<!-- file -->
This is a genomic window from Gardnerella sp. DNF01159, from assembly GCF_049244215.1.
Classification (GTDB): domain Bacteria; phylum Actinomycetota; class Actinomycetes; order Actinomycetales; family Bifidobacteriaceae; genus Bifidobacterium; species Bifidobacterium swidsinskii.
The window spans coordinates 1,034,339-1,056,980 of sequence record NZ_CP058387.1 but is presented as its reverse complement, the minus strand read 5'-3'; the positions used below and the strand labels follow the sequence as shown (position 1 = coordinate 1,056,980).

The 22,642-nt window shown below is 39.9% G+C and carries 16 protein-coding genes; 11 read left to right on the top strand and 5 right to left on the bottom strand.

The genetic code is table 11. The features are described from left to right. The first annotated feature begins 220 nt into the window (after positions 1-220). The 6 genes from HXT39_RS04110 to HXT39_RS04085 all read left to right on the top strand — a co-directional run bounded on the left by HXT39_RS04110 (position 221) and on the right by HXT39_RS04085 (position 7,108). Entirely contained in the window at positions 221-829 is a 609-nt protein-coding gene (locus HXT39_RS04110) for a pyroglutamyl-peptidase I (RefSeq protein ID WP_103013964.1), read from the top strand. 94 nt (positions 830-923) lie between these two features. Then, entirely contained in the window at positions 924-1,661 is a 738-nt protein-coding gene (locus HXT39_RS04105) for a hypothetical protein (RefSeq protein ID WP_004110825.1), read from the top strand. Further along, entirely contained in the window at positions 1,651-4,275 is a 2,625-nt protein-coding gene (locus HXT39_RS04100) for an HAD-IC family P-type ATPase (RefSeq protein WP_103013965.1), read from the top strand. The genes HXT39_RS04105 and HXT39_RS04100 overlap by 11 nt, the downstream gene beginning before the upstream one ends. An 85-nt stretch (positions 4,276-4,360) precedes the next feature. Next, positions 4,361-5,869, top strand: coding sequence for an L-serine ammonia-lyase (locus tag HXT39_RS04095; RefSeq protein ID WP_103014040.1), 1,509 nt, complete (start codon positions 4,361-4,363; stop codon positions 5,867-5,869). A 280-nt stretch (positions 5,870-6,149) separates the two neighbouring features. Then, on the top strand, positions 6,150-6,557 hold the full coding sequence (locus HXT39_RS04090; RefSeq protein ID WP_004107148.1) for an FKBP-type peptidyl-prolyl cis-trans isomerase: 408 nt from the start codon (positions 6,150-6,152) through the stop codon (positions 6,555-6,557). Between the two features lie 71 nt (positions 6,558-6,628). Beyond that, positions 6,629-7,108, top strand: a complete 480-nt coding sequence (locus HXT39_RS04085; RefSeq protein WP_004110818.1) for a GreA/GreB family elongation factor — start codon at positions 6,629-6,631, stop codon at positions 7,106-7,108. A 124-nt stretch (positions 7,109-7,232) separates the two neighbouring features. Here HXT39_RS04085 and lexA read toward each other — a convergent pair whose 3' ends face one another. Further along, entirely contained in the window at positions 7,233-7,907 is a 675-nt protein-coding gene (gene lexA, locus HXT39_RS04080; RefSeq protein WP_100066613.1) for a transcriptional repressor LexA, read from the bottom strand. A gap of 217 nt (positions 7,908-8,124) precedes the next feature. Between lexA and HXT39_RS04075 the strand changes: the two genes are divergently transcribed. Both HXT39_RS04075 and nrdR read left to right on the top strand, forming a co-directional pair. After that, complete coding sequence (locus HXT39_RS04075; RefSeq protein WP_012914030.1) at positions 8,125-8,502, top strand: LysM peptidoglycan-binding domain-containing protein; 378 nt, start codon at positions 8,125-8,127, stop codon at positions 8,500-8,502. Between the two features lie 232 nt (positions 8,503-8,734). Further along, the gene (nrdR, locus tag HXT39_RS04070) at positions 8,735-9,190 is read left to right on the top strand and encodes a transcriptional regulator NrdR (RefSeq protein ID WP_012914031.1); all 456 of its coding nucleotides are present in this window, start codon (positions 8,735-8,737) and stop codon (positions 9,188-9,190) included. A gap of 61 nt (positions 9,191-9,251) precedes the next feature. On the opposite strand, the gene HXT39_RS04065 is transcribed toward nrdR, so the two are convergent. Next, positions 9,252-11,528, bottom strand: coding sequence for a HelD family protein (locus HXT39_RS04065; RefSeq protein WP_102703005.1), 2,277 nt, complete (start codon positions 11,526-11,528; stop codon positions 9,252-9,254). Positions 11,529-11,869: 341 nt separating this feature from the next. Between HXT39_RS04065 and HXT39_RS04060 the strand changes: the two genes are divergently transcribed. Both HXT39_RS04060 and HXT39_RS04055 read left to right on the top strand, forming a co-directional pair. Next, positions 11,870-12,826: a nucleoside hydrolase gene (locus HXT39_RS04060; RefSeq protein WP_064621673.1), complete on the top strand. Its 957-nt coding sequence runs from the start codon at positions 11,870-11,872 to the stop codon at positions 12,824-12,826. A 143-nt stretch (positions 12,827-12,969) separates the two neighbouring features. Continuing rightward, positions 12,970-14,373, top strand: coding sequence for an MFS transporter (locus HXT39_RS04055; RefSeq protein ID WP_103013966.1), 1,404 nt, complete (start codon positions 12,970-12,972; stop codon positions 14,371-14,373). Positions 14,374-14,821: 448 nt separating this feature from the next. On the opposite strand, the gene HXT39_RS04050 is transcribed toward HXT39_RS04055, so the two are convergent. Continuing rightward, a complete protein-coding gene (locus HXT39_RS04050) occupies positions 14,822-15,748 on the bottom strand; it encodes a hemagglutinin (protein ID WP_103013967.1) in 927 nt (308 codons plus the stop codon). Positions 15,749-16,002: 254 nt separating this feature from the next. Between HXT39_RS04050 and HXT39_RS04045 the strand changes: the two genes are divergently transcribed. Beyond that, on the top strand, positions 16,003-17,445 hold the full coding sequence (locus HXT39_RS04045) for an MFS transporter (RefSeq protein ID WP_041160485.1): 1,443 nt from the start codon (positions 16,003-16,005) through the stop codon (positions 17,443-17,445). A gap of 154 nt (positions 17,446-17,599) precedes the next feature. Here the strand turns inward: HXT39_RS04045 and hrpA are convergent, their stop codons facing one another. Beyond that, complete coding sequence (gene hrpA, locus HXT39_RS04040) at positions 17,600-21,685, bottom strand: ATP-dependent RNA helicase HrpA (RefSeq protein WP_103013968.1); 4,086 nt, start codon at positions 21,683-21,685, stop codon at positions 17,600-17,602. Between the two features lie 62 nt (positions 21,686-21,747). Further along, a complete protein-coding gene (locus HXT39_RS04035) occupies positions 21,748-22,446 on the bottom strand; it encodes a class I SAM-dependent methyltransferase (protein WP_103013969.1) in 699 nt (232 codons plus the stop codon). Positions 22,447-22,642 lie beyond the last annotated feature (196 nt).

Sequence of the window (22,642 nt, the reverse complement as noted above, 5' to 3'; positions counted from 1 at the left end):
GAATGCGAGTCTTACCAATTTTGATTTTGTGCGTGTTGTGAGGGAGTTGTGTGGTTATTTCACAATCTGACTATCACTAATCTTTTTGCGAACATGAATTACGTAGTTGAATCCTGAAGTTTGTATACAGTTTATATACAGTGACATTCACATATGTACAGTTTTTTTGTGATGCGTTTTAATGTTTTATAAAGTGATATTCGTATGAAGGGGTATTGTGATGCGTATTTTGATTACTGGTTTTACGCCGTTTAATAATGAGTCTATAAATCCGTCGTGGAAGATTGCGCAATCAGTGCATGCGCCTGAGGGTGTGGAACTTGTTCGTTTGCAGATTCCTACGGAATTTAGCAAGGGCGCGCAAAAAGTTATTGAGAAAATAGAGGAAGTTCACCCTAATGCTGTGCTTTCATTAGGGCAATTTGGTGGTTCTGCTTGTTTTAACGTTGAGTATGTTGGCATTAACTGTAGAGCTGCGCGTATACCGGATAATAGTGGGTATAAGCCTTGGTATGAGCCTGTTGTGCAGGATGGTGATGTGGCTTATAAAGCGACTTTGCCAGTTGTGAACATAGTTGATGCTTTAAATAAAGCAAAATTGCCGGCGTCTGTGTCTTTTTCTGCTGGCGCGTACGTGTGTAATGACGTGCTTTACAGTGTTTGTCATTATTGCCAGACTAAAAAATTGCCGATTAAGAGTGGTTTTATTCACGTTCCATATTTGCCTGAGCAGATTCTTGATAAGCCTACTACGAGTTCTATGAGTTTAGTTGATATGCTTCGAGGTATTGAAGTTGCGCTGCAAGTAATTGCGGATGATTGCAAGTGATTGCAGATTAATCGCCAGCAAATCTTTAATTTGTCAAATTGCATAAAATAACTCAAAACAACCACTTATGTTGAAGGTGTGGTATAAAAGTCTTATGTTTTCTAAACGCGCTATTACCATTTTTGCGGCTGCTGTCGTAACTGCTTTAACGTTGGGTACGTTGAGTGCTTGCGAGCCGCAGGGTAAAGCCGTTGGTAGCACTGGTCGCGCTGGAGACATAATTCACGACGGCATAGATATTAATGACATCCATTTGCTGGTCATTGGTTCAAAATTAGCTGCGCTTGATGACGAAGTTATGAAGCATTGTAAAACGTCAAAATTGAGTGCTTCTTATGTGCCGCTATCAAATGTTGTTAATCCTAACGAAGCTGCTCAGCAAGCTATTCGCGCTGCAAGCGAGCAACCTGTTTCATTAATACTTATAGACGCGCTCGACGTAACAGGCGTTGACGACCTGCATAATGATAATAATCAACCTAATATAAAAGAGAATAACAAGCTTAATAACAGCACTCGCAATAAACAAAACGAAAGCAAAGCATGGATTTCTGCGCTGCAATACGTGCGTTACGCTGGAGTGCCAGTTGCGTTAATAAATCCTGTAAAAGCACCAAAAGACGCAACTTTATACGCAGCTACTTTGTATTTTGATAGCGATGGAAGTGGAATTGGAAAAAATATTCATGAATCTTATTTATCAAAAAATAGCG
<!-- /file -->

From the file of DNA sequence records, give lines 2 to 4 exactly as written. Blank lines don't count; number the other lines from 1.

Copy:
Classification (GTDB): domain Bacteria; phylum Actinomycetota; class Actinomycetes; order Actinomycetales; family Bifidobacteriaceae; genus Bifidobacterium; species Bifidobacterium swidsinskii.
The window spans coordinates 1,034,339-1,056,980 of sequence record NZ_CP058387.1 but is presented as its reverse complement, the minus strand read 5'-3'; the positions used below and the strand labels follow the sequence as shown (position 1 = coordinate 1,056,980).

The 22,642-nt window shown below is 39.9% G+C and carries 16 protein-coding genes; 11 read left to right on the top strand and 5 right to left on the bottom strand.